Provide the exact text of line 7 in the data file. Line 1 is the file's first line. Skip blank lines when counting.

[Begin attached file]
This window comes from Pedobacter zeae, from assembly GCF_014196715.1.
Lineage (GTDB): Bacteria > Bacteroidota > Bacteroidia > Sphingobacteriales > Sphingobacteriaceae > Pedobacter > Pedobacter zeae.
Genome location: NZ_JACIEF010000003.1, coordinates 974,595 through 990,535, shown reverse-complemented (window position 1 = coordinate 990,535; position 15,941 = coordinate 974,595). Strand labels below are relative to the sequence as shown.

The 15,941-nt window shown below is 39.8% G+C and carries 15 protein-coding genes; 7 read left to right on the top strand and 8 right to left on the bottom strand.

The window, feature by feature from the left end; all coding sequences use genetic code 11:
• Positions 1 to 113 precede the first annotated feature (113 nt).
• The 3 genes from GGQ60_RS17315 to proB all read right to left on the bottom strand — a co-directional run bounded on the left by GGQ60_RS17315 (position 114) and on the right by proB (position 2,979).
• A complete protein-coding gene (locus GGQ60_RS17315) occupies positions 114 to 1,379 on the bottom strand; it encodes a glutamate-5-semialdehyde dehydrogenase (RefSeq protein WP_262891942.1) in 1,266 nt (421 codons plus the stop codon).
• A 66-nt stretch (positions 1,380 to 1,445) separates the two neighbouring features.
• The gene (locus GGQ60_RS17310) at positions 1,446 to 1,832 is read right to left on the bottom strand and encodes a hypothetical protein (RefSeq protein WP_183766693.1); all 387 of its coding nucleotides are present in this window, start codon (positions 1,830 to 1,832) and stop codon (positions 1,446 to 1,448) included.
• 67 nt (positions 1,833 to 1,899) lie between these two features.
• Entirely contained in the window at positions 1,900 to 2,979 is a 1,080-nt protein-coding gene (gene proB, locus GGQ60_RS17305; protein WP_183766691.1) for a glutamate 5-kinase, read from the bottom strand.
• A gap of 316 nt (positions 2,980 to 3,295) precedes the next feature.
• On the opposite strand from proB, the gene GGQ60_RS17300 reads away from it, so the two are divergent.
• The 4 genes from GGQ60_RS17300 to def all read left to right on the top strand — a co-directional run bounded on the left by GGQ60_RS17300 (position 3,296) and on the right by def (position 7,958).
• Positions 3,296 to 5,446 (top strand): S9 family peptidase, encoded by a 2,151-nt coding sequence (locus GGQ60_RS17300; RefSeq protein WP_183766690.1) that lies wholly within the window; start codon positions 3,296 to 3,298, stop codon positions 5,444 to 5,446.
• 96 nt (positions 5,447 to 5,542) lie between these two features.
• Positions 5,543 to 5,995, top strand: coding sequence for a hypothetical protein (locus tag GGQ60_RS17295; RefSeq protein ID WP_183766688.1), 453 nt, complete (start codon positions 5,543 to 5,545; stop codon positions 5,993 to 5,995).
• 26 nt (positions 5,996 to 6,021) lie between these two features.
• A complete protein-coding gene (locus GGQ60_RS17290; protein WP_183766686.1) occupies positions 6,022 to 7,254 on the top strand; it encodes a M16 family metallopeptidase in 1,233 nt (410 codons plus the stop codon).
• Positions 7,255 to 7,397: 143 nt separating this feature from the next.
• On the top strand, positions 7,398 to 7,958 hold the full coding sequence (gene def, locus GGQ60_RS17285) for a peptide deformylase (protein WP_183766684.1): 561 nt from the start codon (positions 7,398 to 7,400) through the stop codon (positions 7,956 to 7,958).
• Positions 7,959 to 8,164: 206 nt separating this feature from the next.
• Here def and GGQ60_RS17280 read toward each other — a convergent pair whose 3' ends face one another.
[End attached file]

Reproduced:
• The 3 genes from GGQ60_RS17315 to proB all read right to left on the bottom strand — a co-directional run bounded on the left by GGQ60_RS17315 (position 114) and on the right by proB (position 2,979).